Intellectually I know that winter will end. But the deep freeze feels as though it couldn't possibly budge. Like one of the doors of our house which keeps freezing shut -- it feels as though winter has frozen into place and will never melt. This is exactly when I need Purim most: the raucous cry of the graggers drowning out the name of wicked Haman, the over-the-top soap opera qualities of the Megillah of Esther, the costumes, the nip of celebratory schnapps. Purim comes to remind us that things aren't always what they seem and that God -- while sometimes hidden -- is always present.

One of Purim's themes is change. The wicked vizier winds up hoisted by his own petard; the hidden heroine shows her true colors; the Jews who were going to be victims of a massacre emerge victorious. (Okay, actually the violence at the end of the story is problematic for me, but that's another post.) If those things can change, surely something as simple as the season will change too, in the fullness of time. One of the names by which we know God is Ehyeh Asher Ehyeh, "I am becoming Who I am becoming." God is always-becoming, never-standing-still. We find God in the simple fact of change.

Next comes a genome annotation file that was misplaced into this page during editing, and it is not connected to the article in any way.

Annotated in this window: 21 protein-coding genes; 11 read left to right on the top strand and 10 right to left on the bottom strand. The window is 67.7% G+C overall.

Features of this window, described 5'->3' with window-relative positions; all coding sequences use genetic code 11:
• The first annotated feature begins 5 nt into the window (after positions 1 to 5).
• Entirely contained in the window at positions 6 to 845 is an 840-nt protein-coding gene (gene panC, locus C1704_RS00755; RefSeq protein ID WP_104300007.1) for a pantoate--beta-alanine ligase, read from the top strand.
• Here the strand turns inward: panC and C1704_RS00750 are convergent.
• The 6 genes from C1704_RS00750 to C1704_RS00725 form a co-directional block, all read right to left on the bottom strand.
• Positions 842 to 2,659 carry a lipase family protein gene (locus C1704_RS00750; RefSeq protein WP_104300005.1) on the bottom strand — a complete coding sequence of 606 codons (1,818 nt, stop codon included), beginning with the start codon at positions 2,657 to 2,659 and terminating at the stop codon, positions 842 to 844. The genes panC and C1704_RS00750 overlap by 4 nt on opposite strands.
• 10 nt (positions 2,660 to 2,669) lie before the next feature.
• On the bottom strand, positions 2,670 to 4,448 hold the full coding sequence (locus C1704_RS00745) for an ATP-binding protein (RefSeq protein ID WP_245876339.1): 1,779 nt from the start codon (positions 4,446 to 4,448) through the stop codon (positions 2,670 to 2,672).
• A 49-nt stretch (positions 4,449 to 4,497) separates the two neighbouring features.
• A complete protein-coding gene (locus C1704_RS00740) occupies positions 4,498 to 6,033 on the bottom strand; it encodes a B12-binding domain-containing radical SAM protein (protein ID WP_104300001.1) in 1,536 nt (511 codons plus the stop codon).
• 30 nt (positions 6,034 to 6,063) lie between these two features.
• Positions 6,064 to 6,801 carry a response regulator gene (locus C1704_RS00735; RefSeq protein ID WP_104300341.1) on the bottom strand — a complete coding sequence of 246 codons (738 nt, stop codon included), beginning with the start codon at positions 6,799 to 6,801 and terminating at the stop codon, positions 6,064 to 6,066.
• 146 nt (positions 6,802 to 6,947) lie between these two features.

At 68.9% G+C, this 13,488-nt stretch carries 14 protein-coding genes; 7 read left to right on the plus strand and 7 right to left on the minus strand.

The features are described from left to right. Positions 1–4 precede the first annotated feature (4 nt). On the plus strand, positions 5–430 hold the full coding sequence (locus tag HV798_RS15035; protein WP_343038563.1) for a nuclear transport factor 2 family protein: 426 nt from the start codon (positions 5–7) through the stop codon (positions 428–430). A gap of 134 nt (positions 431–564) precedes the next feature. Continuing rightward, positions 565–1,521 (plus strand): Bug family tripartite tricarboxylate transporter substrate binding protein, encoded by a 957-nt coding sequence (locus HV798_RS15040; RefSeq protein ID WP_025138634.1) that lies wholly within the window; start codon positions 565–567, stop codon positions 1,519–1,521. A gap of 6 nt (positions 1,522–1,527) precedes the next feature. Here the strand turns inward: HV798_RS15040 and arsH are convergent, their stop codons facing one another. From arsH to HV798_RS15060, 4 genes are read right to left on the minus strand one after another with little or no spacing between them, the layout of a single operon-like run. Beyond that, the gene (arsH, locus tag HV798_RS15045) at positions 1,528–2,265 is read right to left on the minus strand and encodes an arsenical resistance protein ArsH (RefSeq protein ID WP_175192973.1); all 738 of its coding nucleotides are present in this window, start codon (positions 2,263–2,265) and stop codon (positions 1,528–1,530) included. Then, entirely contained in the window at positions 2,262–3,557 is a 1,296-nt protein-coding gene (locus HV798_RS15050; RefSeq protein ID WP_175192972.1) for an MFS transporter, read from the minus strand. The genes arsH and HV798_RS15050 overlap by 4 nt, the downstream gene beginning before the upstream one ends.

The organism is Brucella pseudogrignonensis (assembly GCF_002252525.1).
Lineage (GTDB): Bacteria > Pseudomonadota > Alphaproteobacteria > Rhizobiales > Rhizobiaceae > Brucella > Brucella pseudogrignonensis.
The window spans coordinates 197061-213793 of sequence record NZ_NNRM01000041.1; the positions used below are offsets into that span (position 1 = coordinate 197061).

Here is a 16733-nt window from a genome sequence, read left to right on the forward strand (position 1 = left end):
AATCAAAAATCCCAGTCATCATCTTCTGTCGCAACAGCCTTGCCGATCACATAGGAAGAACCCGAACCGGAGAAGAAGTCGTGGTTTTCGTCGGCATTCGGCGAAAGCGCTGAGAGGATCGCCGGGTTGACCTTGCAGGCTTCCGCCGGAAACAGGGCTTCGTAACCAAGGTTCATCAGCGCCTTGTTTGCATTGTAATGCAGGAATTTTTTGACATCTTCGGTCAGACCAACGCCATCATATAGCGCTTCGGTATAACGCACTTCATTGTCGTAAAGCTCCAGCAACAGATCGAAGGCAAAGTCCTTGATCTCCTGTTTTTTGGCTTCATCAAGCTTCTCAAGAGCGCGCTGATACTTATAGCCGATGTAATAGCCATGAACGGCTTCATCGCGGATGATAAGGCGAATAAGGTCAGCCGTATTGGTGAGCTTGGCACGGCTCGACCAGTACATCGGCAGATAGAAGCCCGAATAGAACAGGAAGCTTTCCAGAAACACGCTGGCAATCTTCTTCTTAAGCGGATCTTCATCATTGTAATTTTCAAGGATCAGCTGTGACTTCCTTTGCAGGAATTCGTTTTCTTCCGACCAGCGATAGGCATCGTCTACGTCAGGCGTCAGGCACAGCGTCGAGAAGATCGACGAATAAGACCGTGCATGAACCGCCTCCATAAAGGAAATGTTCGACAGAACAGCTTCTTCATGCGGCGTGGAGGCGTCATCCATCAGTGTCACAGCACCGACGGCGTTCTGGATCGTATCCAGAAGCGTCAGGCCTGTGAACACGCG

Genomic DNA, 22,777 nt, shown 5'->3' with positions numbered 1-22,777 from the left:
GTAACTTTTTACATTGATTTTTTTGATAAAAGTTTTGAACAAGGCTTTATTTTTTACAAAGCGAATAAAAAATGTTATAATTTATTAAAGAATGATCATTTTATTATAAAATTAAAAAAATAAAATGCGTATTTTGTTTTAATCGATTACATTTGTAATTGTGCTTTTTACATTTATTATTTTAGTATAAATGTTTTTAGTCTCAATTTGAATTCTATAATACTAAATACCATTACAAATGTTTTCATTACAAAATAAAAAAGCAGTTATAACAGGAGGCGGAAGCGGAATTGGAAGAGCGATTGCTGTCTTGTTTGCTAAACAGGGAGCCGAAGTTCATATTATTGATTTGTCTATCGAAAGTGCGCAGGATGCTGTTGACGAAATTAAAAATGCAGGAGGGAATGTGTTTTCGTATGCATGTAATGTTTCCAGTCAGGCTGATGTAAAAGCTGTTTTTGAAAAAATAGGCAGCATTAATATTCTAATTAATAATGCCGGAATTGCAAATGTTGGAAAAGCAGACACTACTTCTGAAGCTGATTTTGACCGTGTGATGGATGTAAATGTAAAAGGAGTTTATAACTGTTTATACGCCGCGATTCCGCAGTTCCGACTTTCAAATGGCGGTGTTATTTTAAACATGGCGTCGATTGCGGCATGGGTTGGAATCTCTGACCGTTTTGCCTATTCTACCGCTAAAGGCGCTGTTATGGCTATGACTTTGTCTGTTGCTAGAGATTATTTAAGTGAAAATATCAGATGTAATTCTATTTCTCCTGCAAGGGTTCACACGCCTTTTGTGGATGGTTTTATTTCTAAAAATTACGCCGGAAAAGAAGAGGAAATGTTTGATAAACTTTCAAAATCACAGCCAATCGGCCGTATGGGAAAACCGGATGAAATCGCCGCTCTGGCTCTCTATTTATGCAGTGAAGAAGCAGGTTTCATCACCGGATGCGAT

It's easy to slide into late-winter doldrums. And for those of us who live in snowy climes like this one, this is a time of year when the eye craves color. Everything around us is white and grey and brown, snow and slush and dirt. My bright purple coat and red hat feel necessary, as though their bright colors were actually nourishing. (They may not nourish my body, but surely they nourish my soul.) This is exactly when we need something to shake us up and remind us that there's more to life than slush and road salt. Enter these late-winter festivals, the first early harbingers of the coming spring.